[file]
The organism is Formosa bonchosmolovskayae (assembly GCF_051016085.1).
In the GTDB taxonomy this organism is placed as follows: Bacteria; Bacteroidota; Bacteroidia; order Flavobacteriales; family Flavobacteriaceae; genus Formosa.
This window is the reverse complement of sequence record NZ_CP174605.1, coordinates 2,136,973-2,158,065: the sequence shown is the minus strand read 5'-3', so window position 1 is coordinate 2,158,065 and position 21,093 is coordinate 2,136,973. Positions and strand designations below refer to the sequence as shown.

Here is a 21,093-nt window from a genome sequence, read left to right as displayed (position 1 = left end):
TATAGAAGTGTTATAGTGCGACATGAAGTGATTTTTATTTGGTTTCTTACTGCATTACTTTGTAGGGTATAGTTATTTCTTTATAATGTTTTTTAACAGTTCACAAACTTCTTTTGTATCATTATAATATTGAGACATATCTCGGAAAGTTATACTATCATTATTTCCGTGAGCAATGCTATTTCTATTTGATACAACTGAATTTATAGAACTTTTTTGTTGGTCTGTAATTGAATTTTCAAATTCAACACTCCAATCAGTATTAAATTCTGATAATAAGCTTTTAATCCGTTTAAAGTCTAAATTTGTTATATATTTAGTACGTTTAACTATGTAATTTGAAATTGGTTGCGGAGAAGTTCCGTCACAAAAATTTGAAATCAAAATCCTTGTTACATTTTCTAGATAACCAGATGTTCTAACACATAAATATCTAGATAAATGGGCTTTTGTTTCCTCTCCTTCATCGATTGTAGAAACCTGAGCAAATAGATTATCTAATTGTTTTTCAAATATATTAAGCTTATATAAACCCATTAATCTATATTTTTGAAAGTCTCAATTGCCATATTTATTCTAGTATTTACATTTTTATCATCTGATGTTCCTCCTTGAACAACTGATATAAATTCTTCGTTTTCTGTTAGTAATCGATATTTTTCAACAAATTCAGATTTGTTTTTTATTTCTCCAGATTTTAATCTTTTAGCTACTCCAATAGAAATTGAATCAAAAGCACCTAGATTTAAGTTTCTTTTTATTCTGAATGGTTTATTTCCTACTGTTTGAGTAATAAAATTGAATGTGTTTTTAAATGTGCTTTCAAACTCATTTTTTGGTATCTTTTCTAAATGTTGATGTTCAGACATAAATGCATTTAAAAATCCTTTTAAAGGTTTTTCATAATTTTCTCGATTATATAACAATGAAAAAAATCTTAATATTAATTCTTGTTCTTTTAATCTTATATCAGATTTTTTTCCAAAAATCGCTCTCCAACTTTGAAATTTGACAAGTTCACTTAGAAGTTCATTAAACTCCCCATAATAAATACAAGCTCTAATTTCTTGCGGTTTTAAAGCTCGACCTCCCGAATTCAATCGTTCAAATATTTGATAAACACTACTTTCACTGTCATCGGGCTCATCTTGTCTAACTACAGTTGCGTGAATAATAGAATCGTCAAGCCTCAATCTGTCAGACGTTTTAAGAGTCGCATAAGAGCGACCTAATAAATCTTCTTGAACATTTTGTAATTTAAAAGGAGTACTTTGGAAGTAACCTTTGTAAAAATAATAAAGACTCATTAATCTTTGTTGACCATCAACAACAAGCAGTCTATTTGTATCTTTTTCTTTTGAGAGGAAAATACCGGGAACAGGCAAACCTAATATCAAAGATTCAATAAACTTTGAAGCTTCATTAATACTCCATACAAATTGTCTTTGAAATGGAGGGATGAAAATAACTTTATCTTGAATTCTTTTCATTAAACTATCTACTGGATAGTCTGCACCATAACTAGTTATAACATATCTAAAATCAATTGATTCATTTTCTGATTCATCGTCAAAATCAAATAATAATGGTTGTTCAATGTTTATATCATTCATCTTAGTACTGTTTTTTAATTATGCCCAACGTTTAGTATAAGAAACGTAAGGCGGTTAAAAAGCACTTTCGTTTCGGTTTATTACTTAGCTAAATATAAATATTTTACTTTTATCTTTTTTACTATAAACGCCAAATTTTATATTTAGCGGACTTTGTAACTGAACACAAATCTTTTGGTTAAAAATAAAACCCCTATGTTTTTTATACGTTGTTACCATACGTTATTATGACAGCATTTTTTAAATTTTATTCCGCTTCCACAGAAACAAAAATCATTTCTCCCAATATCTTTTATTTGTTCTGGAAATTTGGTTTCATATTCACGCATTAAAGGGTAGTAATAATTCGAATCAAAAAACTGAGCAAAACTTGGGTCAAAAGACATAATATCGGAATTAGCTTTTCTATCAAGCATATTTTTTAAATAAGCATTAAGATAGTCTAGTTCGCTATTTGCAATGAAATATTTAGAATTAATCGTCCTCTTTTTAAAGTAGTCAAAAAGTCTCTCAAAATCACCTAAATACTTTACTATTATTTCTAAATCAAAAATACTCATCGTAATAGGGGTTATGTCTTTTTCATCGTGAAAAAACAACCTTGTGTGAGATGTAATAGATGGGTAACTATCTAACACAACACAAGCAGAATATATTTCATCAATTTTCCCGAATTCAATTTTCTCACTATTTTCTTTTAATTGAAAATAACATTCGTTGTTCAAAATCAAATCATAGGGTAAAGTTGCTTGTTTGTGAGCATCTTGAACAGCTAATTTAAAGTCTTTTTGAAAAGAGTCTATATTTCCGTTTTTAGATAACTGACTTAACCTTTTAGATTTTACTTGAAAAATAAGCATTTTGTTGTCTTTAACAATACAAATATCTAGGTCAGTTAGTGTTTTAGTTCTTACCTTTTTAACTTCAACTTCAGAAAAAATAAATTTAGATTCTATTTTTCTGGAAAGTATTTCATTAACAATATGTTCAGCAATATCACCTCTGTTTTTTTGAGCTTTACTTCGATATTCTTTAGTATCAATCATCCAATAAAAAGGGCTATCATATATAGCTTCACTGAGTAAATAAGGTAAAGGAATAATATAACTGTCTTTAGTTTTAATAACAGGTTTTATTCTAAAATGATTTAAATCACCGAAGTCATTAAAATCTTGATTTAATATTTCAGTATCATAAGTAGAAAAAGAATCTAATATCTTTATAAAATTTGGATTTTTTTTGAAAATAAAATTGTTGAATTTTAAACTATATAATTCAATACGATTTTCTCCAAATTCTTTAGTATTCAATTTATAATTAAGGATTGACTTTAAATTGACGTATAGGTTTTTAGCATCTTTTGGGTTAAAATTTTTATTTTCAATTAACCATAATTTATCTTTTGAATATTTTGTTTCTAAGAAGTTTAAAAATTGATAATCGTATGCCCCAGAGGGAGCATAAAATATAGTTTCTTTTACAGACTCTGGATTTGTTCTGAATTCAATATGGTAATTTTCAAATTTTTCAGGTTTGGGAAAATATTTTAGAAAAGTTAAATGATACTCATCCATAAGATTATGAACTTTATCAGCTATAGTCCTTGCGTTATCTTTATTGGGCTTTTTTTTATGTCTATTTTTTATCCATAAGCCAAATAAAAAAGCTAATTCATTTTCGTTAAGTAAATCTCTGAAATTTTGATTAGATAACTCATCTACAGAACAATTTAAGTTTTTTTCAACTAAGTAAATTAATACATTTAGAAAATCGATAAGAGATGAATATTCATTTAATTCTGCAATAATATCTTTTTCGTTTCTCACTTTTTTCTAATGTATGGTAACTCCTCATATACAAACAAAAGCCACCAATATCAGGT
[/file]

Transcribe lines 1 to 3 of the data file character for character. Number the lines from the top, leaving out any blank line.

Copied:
The organism is Formosa bonchosmolovskayae (assembly GCF_051016085.1).
In the GTDB taxonomy this organism is placed as follows: Bacteria; Bacteroidota; Bacteroidia; order Flavobacteriales; family Flavobacteriaceae; genus Formosa.
This window is the reverse complement of sequence record NZ_CP174605.1, coordinates 2,136,973-2,158,065: the sequence shown is the minus strand read 5'-3', so window position 1 is coordinate 2,158,065 and position 21,093 is coordinate 2,136,973. Positions and strand designations below refer to the sequence as shown.